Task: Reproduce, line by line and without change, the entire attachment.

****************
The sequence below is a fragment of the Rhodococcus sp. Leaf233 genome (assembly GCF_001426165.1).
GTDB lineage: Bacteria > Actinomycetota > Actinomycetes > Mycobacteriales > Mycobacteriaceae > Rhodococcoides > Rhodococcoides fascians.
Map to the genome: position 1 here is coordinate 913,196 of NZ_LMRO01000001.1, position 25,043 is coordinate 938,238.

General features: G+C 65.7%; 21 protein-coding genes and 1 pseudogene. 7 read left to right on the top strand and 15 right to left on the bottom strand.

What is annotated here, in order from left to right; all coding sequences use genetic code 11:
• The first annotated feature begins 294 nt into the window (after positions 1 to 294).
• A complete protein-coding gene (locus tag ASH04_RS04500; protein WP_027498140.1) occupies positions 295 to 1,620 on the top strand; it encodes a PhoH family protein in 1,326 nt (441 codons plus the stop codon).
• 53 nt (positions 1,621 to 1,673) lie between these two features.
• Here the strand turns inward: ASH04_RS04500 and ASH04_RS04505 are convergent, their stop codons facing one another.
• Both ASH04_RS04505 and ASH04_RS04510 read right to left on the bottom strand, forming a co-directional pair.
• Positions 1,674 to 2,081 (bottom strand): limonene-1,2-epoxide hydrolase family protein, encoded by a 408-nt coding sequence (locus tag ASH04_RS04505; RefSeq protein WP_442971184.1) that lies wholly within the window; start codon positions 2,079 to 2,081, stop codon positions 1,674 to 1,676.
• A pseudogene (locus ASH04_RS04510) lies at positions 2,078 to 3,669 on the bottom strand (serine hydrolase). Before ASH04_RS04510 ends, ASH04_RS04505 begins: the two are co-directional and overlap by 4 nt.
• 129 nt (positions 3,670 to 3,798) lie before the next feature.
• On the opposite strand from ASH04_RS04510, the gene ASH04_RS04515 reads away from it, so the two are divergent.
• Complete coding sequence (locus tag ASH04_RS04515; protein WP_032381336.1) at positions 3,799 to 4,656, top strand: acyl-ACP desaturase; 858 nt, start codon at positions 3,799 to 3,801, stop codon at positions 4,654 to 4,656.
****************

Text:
The sequence below is a fragment of the Rhodococcus sp. Leaf233 genome (assembly GCF_001426165.1).
GTDB lineage: Bacteria > Actinomycetota > Actinomycetes > Mycobacteriales > Mycobacteriaceae > Rhodococcoides > Rhodococcoides fascians.
Map to the genome: position 1 here is coordinate 913,196 of NZ_LMRO01000001.1, position 25,043 is coordinate 938,238.

General features: G+C 65.7%; 21 protein-coding genes and 1 pseudogene. 7 read left to right on the top strand and 15 right to left on the bottom strand.

What is annotated here, in order from left to right; all coding sequences use genetic code 11:
• The first annotated feature begins 294 nt into the window (after positions 1 to 294).
• A complete protein-coding gene (locus tag ASH04_RS04500; protein WP_027498140.1) occupies positions 295 to 1,620 on the top strand; it encodes a PhoH family protein in 1,326 nt (441 codons plus the stop codon).
• 53 nt (positions 1,621 to 1,673) lie between these two features.
• Here the strand turns inward: ASH04_RS04500 and ASH04_RS04505 are convergent, their stop codons facing one another.
• Both ASH04_RS04505 and ASH04_RS04510 read right to left on the bottom strand, forming a co-directional pair.
• Positions 1,674 to 2,081 (bottom strand): limonene-1,2-epoxide hydrolase family protein, encoded by a 408-nt coding sequence (locus tag ASH04_RS04505; RefSeq protein WP_442971184.1) that lies wholly within the window; start codon positions 2,079 to 2,081, stop codon positions 1,674 to 1,676.
• A pseudogene (locus ASH04_RS04510) lies at positions 2,078 to 3,669 on the bottom strand (serine hydrolase). Before ASH04_RS04510 ends, ASH04_RS04505 begins: the two are co-directional and overlap by 4 nt.
• 129 nt (positions 3,670 to 3,798) lie before the next feature.
• On the opposite strand from ASH04_RS04510, the gene ASH04_RS04515 reads away from it, so the two are divergent.
• Complete coding sequence (locus tag ASH04_RS04515; protein WP_032381336.1) at positions 3,799 to 4,656, top strand: acyl-ACP desaturase; 858 nt, start codon at positions 3,799 to 3,801, stop codon at positions 4,654 to 4,656.